Mondays 6:00PM - 9:50PM

 

Now Enrolling for Summer 2020

 

FMST 0120 & ENGFLM 0400 - Introduction to Film

 

This is an entry-level course on the visual arts that offers the student a broad introduction to the medium of film. As part of this overview, the class will consider such issues as: the process of contemporary film production and distribution; the nature of basic film forms; selected approaches to film criticism; comparisons between film and the other media. This is a Critical Studies course and counts for Category II towards the Film and Media Studies major and minor.

Six Week - First: TuThu 6:00PM-9:50PM with Adam Hebert

FMST 0150 & ENGFLM 0530 - Film Analysis

This course introduces students to the art of the cinema, and to the techniques for its formal analysis.  It examines the nature of shot composition and visual framing, the use of color, the role of lighting as a pictorial element, the potentials of camera movement, the modes of editing and the nature of image/sound montage.  It also introduces students to dominant cinema forms--narrative, experimental, documentary, etc.  This is a Critical Studies course and is a required course for the Film and Media Studies major and minor.

Six Week - Second: MoWe 12:00PM-3:50PM with Augustus Cook

FMST 0170 & ENGFLM 0540 - World Film History

 

This course both introduces students to techniques of film analysis and acquaints them with major works and movements in international cinema.  The course pays particular attention to the evolution of film narrative and visual style through landmarks in film development--European avant-garde films,  British documentary, Italian neo-realism, etc.  This is a Critical Studies course and is a required course for the Film and Media Studies major and minor.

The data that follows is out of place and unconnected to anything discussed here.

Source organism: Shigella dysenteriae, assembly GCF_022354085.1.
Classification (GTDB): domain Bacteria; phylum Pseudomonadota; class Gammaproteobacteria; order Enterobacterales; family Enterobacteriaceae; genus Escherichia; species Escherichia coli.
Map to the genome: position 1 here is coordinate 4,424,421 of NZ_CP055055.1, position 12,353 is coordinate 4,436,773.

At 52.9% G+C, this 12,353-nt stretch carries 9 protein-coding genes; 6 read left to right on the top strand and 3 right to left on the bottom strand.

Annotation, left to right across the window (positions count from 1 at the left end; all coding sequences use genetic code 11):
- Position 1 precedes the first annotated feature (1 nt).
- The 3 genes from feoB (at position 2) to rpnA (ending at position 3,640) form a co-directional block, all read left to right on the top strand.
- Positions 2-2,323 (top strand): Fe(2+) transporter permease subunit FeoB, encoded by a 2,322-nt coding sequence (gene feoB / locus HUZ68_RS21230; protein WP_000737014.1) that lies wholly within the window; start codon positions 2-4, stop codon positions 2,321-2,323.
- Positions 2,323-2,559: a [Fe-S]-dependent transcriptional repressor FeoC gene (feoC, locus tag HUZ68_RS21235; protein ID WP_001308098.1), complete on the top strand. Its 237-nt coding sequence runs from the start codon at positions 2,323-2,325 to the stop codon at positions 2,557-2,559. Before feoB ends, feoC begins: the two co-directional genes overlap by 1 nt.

Six Week - First: MoWe 12:00PM-3:50PM with Denis Saltykov

FMST 0500 & ENGFLM 0532 - Introduction to Film Genres

This course surveys major film genres, which may include Westerns, musicals, horror, film noir, screwball comedy, etc. We will trace the history of film genres from the studio era to the present, including European transformations. The course seeks to relate film genres to the culture that created them. This is a Critical Studies course and counts for Category II towards the Film and Media Studies major and minor.
 
Six Week - Second: MoWe 6:00PM - 9:50PM with Jonah Jeng

FMST 0800 - Filmmaking I: Fundamentals

Filmmaking is a creative process that combines art, science, craft, and collaboration. This course is a hands-on introduction to the process, starting with the building blocks of motion pictures: light and cameras, composition, editing, and visual storytelling. You will complete two short videos over the course of the semester, shooting video with DSLR cameras and editing using Adobe Premiere Pro. In-class exercises will provide a deeper understanding of making moving images.
 
Six Week - First: MoWe 6:00PM-9:00PM with Staff

FMST 1275 & ENGFLM 1390 - Contemporary Film

Surveys international film from 1970 to the present and the major film movements of the period.  It also demonstrates the stylistic and cultural interrelationships between the international film schools. This is a Critical Studies course and counts for Category I towards the Film and Media Studies major and minor.

Six Week - First: TuThu 12:00PM-3:50PM with Silpa Mukherjee